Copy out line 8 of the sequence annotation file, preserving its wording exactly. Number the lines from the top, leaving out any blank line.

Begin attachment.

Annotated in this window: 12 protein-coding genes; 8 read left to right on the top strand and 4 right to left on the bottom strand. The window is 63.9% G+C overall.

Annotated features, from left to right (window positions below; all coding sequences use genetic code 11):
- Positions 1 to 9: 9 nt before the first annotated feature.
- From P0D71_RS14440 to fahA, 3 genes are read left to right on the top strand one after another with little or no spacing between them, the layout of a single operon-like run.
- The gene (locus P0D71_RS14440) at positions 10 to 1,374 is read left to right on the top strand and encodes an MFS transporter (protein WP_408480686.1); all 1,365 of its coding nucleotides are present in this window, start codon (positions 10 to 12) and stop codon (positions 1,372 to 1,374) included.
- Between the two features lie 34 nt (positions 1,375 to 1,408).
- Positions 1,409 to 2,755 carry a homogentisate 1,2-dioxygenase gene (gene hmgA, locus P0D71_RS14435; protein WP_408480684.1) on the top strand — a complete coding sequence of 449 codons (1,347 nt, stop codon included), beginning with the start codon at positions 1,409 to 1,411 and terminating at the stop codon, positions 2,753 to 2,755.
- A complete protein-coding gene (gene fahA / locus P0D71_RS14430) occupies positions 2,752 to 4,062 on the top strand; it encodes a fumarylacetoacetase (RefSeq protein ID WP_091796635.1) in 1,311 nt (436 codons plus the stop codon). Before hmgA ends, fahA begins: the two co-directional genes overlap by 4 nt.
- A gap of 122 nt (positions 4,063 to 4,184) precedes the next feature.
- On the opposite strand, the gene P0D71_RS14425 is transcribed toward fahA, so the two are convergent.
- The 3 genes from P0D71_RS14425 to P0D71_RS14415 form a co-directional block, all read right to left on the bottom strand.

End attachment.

- A complete protein-coding gene (gene fahA / locus P0D71_RS14430) occupies positions 2,752 to 4,062 on the top strand; it encodes a fumarylacetoacetase (RefSeq protein ID WP_091796635.1) in 1,311 nt (436 codons plus the stop codon). Before hmgA ends, fahA begins: the two co-directional genes overlap by 4 nt.